Saturday, September 29, 2012

More great blogs!!

Native Plant Girl Blogspot:

This blog has a glut of resources on the right-hand side and some great updates on courses and activities - mostly in Toronto.

Beans for Birds: Coffee Habitat Blog

Learn about pesticides used on coffee farms, why shade grown coffee is better for wildlife,  the different certification programs and what you can do!

Crowded Creatures (Houston)
Great blog on the humane animal "control" that is possible! They don't use traps or chemicals, and their techniques are endorsed by the Humane Society of the United States.

Meadow hawk's Blog: The Pathless Wood

Lovely naturalist's website about birding and nature adventures in Ottawa.  This summer there are many posts on butterflies, moths, dragonflies and damselflies.

Wednesday, September 26, 2012

wildlife city

From the online link:

"The photo above (was) on public display in the "BTCV's Trust for Urban Ecology (T.R.U.E.) - Building a "Wildlife City" Discussion Thread of the "Natural Neighbourhood Flickr Group" of the world-famous KEW, The Royal Botanic Garden for showcasing what we are doing at our homes or in our local neighbourhood to help safeguard the diversity of plant and animal life, and celebrate the "International Year of Biodiversity 2010".

(A) real-life model of TRUE's "Wildlife City" (as shown above can be found) just outside the "Stave Hill Eco Hut & Visitors Centre" at Stave Hill Ecology Park, Rotherhithe, London."

Saturday, September 22, 2012

urban trees, plants and marshmellows...

Some great articles from online resources: 

The Easily Ignored Plants of Our Daily Life (From The Dirt)

About The Dirt (an American Society of Landscape Architects blog)

The Dirt blog covers the latest news on the built and natural environments and features stories on landscape architecture. Published weekly, The Dirt explores design and policy developments related to land and water use, urbanization, transportation, and climate change.

Planting Trees is Like Not Eating a Marshmellow (From Next American City)

About Next American City
Next American City is a non-profit organization dedicated to connecting cities and informing the people who work to improve them.  (Check out the tags: landscape architecture, green infrastructure, urban trees and parks)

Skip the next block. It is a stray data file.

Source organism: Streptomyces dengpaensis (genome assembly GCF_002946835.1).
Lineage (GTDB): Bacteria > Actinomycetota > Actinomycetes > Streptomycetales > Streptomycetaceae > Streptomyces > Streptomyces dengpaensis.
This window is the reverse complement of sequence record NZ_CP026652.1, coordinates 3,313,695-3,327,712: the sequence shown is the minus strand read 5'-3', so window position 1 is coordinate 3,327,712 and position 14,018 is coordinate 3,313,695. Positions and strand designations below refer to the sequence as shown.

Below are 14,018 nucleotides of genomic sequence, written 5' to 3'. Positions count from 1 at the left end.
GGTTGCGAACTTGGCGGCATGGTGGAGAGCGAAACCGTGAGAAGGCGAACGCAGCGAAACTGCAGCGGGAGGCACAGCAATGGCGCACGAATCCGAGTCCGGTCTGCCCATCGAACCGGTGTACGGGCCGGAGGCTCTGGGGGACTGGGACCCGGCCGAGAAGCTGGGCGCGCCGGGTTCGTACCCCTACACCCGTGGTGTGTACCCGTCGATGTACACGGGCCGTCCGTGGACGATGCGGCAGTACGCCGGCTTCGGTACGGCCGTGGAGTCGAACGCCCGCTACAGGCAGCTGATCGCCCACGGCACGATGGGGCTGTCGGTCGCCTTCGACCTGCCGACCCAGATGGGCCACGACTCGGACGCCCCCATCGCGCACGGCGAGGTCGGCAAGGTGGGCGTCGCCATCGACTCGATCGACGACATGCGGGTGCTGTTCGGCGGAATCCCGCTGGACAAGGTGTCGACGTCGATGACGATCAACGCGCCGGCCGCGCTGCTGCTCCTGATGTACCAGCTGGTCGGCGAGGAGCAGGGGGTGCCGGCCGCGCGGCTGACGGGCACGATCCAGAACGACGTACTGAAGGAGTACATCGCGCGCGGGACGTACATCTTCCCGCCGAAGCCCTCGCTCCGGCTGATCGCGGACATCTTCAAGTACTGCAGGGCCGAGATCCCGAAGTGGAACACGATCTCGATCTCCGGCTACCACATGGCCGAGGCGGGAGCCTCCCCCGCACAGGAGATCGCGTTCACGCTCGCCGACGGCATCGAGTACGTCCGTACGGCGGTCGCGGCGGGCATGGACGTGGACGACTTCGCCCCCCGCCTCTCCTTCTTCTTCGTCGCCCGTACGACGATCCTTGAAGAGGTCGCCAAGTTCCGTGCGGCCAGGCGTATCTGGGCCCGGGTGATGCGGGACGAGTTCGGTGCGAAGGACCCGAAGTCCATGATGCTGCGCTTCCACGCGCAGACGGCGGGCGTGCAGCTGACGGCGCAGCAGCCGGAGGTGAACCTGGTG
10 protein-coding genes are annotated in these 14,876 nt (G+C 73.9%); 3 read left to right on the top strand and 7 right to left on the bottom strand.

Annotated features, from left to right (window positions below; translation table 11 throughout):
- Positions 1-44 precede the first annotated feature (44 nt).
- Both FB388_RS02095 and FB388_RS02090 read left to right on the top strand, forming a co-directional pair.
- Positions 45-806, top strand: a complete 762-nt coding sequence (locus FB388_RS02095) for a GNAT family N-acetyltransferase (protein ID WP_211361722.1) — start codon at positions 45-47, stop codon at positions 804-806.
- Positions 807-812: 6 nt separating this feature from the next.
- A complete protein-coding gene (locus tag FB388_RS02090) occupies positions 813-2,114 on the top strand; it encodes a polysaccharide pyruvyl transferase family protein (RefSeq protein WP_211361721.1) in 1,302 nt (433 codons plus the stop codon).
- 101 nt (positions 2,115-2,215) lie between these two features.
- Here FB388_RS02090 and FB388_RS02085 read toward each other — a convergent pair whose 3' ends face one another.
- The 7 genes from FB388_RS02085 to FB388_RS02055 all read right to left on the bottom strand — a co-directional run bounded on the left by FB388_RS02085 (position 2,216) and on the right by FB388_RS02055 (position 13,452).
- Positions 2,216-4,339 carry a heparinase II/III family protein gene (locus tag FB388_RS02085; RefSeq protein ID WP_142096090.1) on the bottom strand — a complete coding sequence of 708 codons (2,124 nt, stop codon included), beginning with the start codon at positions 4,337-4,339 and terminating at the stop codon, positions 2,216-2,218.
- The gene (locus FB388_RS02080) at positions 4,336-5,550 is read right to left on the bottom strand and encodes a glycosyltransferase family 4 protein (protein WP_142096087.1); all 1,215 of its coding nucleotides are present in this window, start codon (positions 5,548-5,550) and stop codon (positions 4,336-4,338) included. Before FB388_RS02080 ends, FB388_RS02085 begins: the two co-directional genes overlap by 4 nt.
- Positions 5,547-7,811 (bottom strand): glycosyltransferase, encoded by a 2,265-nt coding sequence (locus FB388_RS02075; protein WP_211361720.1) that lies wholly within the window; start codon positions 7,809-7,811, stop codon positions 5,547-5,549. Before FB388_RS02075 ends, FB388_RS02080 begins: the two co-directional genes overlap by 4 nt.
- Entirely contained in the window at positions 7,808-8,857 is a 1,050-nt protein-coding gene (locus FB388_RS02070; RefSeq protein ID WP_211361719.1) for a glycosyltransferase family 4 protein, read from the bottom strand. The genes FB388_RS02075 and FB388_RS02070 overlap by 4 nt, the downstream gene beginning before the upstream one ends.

Photo Credit: Edward Marritz

Monday, September 17, 2012

avian research at trent

Some really interesting research on birds happening at Trent:

-  daily movements of Chimney Swifts
-  the effect of industrial mine-activity on the stress physiology of Whip-poor-wills
-  the community structure of birds on farm and  grasslands of all types in south-central Ontario
-  the role of habitat, insect abundance, and interspecific competition on nightjars

Read more here!

Sunday, September 16, 2012

tigers in the city

What thrills me is knowing — and seeing — that muskellunge thrive inside Canada’s fourth-largest city. Hendrik Wachelka admits he, too, is astounded by its ability to prosper here since, as a top predator, muskie reflect the health of the entire ecosystem. 
“It’s something we should be proud of,” he says. “It tells you there’s a pretty healthy fishery here for all species: from bluegills to golden shiners to walleye to largemouth bass to carp ... 
“I think it’s a miracle that in an urban environment like this, we have a naturally producing, wild population of muskie. It’s like having tigers in the city.”
Link to the full Ottawa Citizen article: A great big fish story: Tao of the urban muskie hunter by Andrew Duffy

Thursday, September 13, 2012

Landmark, Favorite and Heritage Trees (Ottawa)

Everybody has a favorite tree right?  One that is perfect to read a book under, or one that greets us after a long travel, a familiar trail marker or one that we personally planted.  But have we ever shared our favorite trees with others?

Justin Peters of the Ottawa Field Naturalists Club recently created a Facebook page where people could do just that:

His post reminded me that the Ottawa Forests and Greenspace Advisory Committee had held a 'My Favourite Tree' contest in 2003 and the 'Heritage Tree Hunt' project in 2005.  The Favourite Tree winner from 2003 was David Kitz's description of Orleans' Gentle Giant - a "10-storey tall" White Pine tree in a ravine near Jeanne d'Arc Hill in Orleans - a unanimous choice for the committee members.